(Bottom row) Box-plots showing median, interquartile range, and range for global efficiency, local efficiency, and maximum-cost efficiency in each age group after each treatment. Each horizontal line and the associated number represent the *p*-value of a post-hoc *t*-test: there were consistent pairwise differences in global efficiency related to age (YP–OP and YS–OS), less consistent age-related differences in cost efficiency (YP–OP), and no significant post-hoc effects of age on local efficiency; however, there were consistent pairwise differences in local efficiency related to drug treatment (YP–YS and OP–OS), and a significant effect of drug on global efficiency in young people (YP–YS).

### Dopamine Blockade Impairs Economical Performance of Small-World Brain Networks

A single dose of sulpiride, compared with placebo, reduced global and local efficiency of low-cost networks, with *K* ∼ 0.1, in both young and old people, although drug effects were more variable in the older age group (see Table 1 and Figure 3). The detrimental effect of drug on global efficiency was significant (ANOVA, *F* = 9.43, df = 1,24, *p* = 0.005), as was its effect on local efficiency (ANOVA, *F* = 14.36, df = 1,24, *p* = 0.0009). Results of post-hoc *t*-tests are also shown in Figure 3. There were no significant age by drug interactions on global or local efficiency.

Drug-related effects on efficiency were evident not only in the low-cost network with *K* ∼ 0.1 but also in terms of global and local efficiency curves integrated over the small-world cost regime, 0.05 ≤ *K* ≤ 0.34 (Figure 4). The detrimental effect of sulpiride on integrated global efficiency was significant (ANOVA, *F* = 5.40, df = 1,24, *p* = 0.03), as was its effect on integrated local efficiency (ANOVA, *F* = 6.11, df = 1,24, *p* = 0.02). There were no significant age by drug interactions on integrated global or local efficiency.

There was no significant effect of drug on maximum-cost efficiency.

(Rows 1,2) Global (left) and local (right) efficiency curves for young (black lines) and older (red lines) people after placebo (row 1) and sulpiride (row 2).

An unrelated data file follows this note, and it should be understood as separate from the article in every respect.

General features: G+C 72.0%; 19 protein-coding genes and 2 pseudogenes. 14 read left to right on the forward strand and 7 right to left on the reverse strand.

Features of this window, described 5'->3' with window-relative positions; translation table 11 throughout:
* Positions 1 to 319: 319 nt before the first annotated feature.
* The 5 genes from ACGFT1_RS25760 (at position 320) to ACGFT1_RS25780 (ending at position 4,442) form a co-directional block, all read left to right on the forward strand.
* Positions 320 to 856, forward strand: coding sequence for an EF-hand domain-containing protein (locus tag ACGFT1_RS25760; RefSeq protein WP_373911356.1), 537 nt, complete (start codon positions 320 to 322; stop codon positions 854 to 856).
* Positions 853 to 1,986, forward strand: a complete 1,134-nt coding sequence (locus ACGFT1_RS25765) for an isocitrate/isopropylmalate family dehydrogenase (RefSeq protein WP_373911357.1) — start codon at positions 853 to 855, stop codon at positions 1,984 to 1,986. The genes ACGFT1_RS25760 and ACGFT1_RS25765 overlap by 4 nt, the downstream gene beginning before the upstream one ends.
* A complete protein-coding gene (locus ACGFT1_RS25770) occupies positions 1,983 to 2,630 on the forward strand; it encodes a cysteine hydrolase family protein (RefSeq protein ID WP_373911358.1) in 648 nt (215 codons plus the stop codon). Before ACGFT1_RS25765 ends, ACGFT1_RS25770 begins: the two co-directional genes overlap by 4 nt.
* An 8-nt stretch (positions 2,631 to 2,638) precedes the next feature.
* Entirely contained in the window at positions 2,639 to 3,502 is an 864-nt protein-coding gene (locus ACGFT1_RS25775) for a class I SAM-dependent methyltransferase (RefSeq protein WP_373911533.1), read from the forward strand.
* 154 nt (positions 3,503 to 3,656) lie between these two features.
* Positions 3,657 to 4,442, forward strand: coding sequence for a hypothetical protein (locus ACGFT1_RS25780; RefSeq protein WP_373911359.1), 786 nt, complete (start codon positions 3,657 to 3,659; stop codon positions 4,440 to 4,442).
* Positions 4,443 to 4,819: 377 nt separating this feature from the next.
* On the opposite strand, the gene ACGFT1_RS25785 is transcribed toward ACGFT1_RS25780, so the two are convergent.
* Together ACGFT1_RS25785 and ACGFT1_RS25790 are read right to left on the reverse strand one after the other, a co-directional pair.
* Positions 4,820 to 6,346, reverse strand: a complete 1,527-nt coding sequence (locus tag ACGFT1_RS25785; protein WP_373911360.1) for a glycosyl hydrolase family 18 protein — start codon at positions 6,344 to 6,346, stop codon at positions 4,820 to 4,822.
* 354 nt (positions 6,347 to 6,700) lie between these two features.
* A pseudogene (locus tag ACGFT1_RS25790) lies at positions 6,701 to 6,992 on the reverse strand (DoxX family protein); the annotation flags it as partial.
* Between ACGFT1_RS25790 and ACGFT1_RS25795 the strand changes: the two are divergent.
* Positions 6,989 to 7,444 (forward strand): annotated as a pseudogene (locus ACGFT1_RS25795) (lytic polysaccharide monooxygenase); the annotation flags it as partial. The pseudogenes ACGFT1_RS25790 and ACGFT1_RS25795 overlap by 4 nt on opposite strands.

(Row 3) Within-subject effects of dopamine antagonism on integrated global efficiency (left) and integrated local efficiency (right): data on younger subjects are denoted by black lines and black triangles, data on older subjects by red lines and red triangles.

(Row 4) Box-plots showing median, interquartile range, and range for integrated global efficiency (left) and integrated local efficiency (right) in each age group after each treatment.

### Age and Drug Effects on Network Efficiency Are Differentially Localised

The regional efficiency of each node is a measure of its connectivity to all other nodes of the network; highly connected nodes or “hubs” will have high regional efficiency. When the 90 brain regional nodes were ranked in order of decreasing regional efficiency (using data acquired in young people following placebo [YP]), we found that the hubs of the network were predominantly larger regions of unimodal or multimodal association cortex, whereas smaller limbic/paralimbic regions often had relatively low regional efficiency; see Figure 5. A broadly similar pattern was found in data acquired from older subjects following placebo (Figure 5), indicating that association cortical areas tend to be hubs of the brain functional network regardless of age (and treatment with sulpiride; unpublished data).

However, multiple univariate analysis of variance showed that older age was associated with significantly reduced nodal efficiency of several regions of frontal and temporal neocortex; paralimbic and limbic regions including hippocampus, parahippocampal gyrus, amygdala, and dorsal cingulate gyrus; and subcortical regions including pallidum and thalamus; see Table 2 for details and Figure 6 for a network map of brain regions with significantly reduced nodal efficiency due to older age. The less extensive effects of dopamine blockade on regional efficiency were most clearly evident in temporal neocortex and dorsal cingulate gyrus; Table 2 and Figure 6.

Significant Effects of Age and Drug Treatment on Nodal Efficiency of Regions in a Low-Cost Brain Functional Network with *K* ∼ 0.1

## Discussion

### Economical Models of Brain Function